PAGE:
5.1(b) Chicken nuggets: thinking about evaluation and evidence


To identify the skills needed to do evaluation and gain evidence

You need

Activity sheets 34 and 35, at least two willing volunteers, a clipboard and perhaps some dressing up gear such as silly glasses or a funny hat and about an hour and a quarter.

What to do

a) The two volunteers agree roles and look over the script. I = interviewer; R = respondent. Make sure all the words make sense to you. If they don’t, check them out and change them before you start. There is nothing worse than getting stuck half way through. You can have some fun adding your own words in as well and you can always add in other characters. Perhaps keep it simple the first time though. Now act it out. Put some energy into it.

Chicken nuggets (Activity sheet 34)

I: May I ask you a few questions?

R: What about?

I: We are trying to evaluate our promotion of a certain product in the supermarket; it is just some questions about the promotion.

R: Okay.

I: Have you noticed the recent fantastic advertising campaign for chicken nuggets?

R: I can’t say that I have.

I: How many times a month do you buy chicken nuggets? Three times, five times, ten times or more?

R: Never.

I: What influences you to buy chicken nuggets? Is it A – cost, B – advertising, C – where they are placed in the freezer cabinet?

R: None of these things. Look, all my family are vegetarians and we never eat chicken so all this is irrelevant.

I: I don’t have a box to put that information in. And if I don’t finish the questionnaire, I don’t get paid, so would you mind finishing please?

b) Now turn the role-play into a game show. Someone needs to act as the host and keep the score – not that that matters desperately! Divide the whole group into two teams, each choosing a, preferably ridiculous, team noise. Every time one team thinks the evaluator has made a mistake (there are loads right from the start), interrupt with the team noise, say what it is and suggest improvements. A box of chocolates for the winning team goes down well (always shared amongst everybody of course).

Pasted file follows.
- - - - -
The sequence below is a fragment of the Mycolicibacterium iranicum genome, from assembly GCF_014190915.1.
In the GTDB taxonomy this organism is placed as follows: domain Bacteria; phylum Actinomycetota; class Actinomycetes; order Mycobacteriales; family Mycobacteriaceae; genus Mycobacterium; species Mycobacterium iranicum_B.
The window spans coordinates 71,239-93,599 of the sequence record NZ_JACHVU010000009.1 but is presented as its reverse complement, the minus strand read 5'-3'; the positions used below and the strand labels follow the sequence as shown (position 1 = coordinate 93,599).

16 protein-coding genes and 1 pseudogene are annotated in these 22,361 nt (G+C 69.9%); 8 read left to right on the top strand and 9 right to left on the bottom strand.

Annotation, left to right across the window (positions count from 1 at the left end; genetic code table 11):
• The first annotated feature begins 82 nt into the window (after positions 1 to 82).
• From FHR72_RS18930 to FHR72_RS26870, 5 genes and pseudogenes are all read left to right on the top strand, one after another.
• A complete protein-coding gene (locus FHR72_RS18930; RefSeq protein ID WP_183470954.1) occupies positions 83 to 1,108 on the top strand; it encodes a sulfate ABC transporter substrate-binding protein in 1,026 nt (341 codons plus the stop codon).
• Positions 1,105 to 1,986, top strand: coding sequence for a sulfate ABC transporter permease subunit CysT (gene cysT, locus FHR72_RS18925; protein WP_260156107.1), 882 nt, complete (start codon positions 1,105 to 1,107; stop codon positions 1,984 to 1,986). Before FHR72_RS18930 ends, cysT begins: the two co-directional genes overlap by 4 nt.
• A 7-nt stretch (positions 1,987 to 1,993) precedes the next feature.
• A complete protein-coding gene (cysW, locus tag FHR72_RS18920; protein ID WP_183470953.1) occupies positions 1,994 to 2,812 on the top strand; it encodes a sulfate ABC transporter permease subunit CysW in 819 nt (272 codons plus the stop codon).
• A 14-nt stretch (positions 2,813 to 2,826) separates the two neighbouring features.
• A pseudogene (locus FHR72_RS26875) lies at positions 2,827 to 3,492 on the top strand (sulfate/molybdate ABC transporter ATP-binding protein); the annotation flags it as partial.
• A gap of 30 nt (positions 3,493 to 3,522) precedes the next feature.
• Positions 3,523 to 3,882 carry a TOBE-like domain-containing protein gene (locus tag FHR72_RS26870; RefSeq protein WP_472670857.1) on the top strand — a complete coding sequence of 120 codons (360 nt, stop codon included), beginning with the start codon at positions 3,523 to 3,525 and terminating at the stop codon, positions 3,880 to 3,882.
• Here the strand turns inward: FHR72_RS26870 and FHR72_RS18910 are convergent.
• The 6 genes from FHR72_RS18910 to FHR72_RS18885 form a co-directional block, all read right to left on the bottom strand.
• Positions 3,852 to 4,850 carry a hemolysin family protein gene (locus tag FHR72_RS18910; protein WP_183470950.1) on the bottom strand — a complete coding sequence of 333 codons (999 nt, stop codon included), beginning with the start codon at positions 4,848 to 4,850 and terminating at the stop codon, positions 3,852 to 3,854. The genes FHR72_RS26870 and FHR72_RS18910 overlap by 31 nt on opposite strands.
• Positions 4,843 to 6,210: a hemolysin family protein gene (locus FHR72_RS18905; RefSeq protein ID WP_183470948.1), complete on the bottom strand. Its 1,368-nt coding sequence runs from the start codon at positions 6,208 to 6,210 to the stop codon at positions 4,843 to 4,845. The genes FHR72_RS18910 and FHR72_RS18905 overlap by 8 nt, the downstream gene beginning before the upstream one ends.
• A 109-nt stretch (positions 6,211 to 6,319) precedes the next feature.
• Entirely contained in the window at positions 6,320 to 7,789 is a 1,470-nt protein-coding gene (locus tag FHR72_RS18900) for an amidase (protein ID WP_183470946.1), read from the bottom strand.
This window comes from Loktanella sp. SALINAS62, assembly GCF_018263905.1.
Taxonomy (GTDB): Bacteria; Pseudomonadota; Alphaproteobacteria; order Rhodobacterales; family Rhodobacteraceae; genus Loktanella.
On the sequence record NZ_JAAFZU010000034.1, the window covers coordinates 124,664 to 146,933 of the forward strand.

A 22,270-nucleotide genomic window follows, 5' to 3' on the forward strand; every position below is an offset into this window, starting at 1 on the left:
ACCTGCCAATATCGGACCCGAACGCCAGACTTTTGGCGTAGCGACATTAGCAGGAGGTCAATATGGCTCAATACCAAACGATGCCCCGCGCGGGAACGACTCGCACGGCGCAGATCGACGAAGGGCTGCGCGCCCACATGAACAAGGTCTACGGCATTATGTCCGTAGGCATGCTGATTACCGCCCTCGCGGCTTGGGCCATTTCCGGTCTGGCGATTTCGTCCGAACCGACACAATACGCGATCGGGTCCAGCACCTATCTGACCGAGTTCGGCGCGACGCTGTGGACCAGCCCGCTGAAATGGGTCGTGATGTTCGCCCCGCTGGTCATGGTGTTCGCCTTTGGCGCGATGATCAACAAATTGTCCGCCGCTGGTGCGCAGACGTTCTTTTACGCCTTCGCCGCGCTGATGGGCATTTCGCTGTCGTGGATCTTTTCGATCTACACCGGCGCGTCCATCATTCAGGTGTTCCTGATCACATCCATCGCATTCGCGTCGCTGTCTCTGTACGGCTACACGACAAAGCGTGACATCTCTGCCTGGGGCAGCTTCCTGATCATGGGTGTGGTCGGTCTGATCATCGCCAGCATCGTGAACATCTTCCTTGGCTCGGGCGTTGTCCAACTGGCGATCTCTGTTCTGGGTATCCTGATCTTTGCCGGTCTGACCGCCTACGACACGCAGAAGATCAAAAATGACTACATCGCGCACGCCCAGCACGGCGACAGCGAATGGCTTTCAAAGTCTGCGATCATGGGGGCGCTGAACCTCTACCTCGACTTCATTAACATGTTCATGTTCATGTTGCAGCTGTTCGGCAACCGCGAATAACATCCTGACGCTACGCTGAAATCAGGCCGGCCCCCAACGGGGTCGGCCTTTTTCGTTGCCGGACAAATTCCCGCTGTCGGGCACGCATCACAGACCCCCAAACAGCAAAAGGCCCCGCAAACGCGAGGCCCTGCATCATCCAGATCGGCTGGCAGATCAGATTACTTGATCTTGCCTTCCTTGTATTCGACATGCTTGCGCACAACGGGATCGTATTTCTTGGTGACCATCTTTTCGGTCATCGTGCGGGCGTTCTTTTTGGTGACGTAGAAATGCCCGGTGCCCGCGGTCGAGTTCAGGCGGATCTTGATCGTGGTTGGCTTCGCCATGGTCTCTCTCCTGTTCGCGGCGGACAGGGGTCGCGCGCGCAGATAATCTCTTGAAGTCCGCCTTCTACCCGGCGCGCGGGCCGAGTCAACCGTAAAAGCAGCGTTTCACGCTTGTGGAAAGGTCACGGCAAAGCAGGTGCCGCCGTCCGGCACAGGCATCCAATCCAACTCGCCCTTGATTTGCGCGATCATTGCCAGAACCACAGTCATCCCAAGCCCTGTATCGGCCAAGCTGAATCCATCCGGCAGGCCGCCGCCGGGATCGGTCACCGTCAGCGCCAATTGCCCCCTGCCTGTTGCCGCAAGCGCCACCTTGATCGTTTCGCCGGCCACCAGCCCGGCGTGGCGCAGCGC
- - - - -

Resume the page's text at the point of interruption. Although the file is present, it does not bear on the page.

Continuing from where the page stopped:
What do you think?

The role-play above was developed by Jennie Fleming, who is herself an evaluator, after a real encounter with a market researcher. What do you think of the way the evaluator behaved? What do you think of the questions? How do you think the shopper felt when being questioned? How do you think the interviewer felt? What could help make this evaluation work better for both people? Record some of the main points from the group discussion on flipchart as this will help with the next activity.

What next?

After a short break, come back to look at how hard it can be to prove what we say or hear. How the evaluator listens and treats the person they are questioning is crucial. They also need to be good detectives and good at gathering evidence, or proof. Before you move on, have a go at seeing how good you are at uncovering the truth.

a) Remember the very first activity back at the start of Act by Right where you checked out how well you knew each other by giving three ‘facts’ about each other, one being a lie? This activity takes the same idea but develops it further. Each person in the group makes a blank copy of the grid below, or use activity sheet 35. As before, take a few minutes to think of three facts about you and put these in the left hand column. These should probably be different to those in activity 1.1(a) My Passport. One of these ‘facts ‘ needs to be a lie. What you now need to do as well is think about how you would try and prove these three ‘facts’? Add in the boxes what evidence you might use. This can be visual, verbal or written, as explored in Unit 2: Getting to know the community. Here is an example.

Prove it!
My name is: Evidence
Three things about myself Visual Verbal Written
I drive trucks Photos Information from my family and friends Driving licence
I have epilepsy Medicines Information from my family and friends Medical form
I’m a good cook Photo Information from my family and friends Certificate

b) Now introduce yourselves in turn to the group and give your three ‘facts’ and what proof you would use to support each one. Which is the lie? Take a spot vote. Tell the group which was the lie. Did they get it right? What ‘proof’ did the group find most compelling? What ‘proof’ did they see through?

c) As you are going round the group, some interesting insights will crop up about gathering evidence and working out whether something is true or not. Agree a scribe in the group to keep a note of these and add them to your list you started after the chicken nuggets sketch.

Here are some points from a group of Connexions evaluators in the West Midlands. And some of this group didn’t play by the rules at all, telling either three lies or no lies at all. Another lesson to learn!

Prove it! Guidelines for evaluators

  • Don’t always believe what we are told or what we see
  • It is best to get proof from more than one source and of different types
  • There is often more than one sort of truth
  • Relationships can affect the gathering of evidence
  • Don’t be afraid to challenge the evidence provided
  • Don’t be afraid to accept the unbelievable
  • Be prepared to accept the unexpected
  • Don’t judge a book by its cover. Some things aren’t what they seem.
  • Don’t just hear what we want to hear
  • Gathering evidence helps an evaluation be objective, not a biased personal view
  • Bothering to prove something can depend on the time, the money and the reason for doing so


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